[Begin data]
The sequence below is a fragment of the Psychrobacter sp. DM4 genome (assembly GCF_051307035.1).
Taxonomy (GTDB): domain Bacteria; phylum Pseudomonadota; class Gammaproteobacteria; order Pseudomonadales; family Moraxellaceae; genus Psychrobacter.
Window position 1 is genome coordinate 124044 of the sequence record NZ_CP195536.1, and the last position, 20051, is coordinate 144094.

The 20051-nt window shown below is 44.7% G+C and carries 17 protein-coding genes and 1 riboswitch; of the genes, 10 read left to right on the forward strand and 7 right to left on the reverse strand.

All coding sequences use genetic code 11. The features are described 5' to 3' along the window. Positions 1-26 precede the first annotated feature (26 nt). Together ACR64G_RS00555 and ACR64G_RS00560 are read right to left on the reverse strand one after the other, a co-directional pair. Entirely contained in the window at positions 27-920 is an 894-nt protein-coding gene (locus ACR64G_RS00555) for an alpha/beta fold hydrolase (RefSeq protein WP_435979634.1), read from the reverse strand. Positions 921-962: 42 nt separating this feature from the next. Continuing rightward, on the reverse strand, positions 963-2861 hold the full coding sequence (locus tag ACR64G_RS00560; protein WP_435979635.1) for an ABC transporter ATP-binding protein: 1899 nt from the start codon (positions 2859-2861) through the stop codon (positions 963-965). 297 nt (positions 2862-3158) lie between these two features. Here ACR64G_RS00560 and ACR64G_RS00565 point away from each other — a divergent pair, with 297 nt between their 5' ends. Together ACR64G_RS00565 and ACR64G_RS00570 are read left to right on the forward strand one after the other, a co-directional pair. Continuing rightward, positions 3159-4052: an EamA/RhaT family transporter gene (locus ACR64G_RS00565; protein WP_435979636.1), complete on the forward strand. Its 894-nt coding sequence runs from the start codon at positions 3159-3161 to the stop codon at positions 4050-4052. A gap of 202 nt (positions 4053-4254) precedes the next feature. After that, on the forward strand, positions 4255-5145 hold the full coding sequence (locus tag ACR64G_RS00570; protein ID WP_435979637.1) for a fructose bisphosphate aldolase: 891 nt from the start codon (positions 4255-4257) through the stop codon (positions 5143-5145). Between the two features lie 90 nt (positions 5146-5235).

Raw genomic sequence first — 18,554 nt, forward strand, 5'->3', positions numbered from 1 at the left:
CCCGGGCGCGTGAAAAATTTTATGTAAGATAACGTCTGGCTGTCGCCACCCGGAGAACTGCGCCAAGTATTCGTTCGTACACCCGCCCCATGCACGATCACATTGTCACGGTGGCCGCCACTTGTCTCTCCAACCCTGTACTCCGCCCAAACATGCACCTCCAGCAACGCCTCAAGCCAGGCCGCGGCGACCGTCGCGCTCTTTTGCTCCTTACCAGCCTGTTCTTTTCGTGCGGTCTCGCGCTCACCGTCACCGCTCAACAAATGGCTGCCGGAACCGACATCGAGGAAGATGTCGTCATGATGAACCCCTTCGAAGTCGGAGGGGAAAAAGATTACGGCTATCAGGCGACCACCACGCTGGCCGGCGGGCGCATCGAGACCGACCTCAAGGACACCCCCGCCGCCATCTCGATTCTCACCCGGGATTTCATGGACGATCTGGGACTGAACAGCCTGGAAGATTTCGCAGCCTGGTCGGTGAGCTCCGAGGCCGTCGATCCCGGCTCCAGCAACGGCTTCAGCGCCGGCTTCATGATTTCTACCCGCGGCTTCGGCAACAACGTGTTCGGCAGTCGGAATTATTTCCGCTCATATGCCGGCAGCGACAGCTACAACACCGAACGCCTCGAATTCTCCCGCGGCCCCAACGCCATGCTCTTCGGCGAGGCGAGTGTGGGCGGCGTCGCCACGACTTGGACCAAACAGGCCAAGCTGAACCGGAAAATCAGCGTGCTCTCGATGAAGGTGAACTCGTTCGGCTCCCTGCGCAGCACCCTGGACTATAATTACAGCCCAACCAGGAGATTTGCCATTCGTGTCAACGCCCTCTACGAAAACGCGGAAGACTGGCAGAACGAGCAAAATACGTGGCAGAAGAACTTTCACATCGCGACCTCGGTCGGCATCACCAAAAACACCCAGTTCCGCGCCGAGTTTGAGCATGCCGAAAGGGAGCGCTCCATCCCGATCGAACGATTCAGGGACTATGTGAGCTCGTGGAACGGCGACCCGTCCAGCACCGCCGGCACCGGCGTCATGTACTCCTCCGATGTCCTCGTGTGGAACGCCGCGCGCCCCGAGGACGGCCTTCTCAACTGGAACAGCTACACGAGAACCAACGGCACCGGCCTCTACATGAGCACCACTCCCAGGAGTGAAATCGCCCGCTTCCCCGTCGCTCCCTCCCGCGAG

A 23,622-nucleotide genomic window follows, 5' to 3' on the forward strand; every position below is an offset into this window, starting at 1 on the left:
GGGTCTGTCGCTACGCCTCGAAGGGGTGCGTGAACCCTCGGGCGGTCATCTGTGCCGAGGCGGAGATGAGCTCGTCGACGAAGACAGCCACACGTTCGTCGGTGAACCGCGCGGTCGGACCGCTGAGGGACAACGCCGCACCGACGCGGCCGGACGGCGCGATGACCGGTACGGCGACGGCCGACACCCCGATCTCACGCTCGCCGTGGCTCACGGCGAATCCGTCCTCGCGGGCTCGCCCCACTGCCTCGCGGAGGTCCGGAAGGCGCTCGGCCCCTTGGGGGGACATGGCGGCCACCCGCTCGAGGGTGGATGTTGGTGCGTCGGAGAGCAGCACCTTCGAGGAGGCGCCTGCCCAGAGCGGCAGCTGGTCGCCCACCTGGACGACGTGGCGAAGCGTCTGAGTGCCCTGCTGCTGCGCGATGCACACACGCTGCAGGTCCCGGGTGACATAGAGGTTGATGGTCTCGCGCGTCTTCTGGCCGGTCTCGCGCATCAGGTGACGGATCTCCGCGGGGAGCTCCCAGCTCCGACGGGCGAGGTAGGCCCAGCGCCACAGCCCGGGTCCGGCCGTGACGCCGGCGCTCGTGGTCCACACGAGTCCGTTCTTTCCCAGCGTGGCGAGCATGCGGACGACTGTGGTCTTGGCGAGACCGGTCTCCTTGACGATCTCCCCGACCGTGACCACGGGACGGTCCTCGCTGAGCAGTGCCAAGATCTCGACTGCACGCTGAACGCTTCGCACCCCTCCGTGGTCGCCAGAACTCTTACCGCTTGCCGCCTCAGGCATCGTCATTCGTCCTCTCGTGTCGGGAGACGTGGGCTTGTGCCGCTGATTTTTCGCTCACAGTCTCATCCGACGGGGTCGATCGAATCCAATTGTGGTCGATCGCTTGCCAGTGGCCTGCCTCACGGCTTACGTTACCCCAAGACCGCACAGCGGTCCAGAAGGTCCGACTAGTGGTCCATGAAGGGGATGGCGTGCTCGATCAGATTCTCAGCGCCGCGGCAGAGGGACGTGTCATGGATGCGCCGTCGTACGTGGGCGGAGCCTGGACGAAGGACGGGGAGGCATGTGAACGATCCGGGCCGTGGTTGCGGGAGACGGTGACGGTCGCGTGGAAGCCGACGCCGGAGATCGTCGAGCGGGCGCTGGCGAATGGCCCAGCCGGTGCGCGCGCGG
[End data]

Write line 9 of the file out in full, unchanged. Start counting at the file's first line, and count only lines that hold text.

GGGTCTGTCGCTACGCCTCGAAGGGGTGCGTGAACCCTCGGGCGGTCATCTGTGCCGAGGCGGAGATGAGCTCGTCGACGAAGACAGCCACACGTTCGTCGGTGAACCGCGCGGTCGGACCGCTGAGGGACAACGCCGCACCGACGCGGCCGGACGGCGCGATGACCGGTACGGCGACGGCCGACACCCCGATCTCACGCTCGCCGTGGCTCACGGCGAATCCGTCCTCGCGGGCTCGCCCCACTGCCTCGCGGAGGTCCGGAAGGCGCTCGGCCCCTTGGGGGGACATGGCGGCCACCCGCTCGAGGGTGGATGTTGGTGCGTCGGAGAGCAGCACCTTCGAGGAGGCGCCTGCCCAGAGCGGCAGCTGGTCGCCCACCTGGACGACGTGGCGAAGCGTCTGAGTGCCCTGCTGCTGCGCGATGCACACACGCTGCAGGTCCCGGGTGACATAGAGGTTGATGGTCTCGCGCGTCTTCTGGCCGGTCTCGCGCATCAGGTGACGGATCTCCGCGGGGAGCTCCCAGCTCCGACGGGCGAGGTAGGCCCAGCGCCACAGCCCGGGTCCGGCCGTGACGCCGGCGCTCGTGGTCCACACGAGTCCGTTCTTTCCCAGCGTGGCGAGCATGCGGACGACTGTGGTCTTGGCGAGACCGGTCTCCTTGACGATCTCCCCGACCGTGACCACGGGACGGTCCTCGCTGAGCAGTGCCAAGATCTCGACTGCACGCTGAACGCTTCGCACCCCTCCGTGGTCGCCAGAACTCTTACCGCTTGCCGCCTCAGGCATCGTCATTCGTCCTCTCGTGTCGGGAGACGTGGGCTTGTGCCGCTGATTTTTCGCTCACAGTCTCATCCGACGGGGTCGATCGAATCCAATTGTGGTCGATCGCTTGCCAGTGGCCTGCCTCACGGCTTACGTTACCCCAAGACCGCACAGCGGTCCAGAAGGTCCGACTAGTGGTCCATGAAGGGGATGGCGTGCTCGATCAGATTCTCAGCGCCGCGGCAGAGGGACGTGTCATGGATGCGCCGTCGTACGTGGGCGGAGCCTGGACGAAGGACGGGGAGGCATGTGAACGATCCGGGCCGTGGTTGCGGGAGACGGTGACGGTCGCGTGGAAGCCGACGCCGGAGATCGTCGAGCGGGCGCTGGCGAATGGCCCAGCCGGTGCGCGCGCGG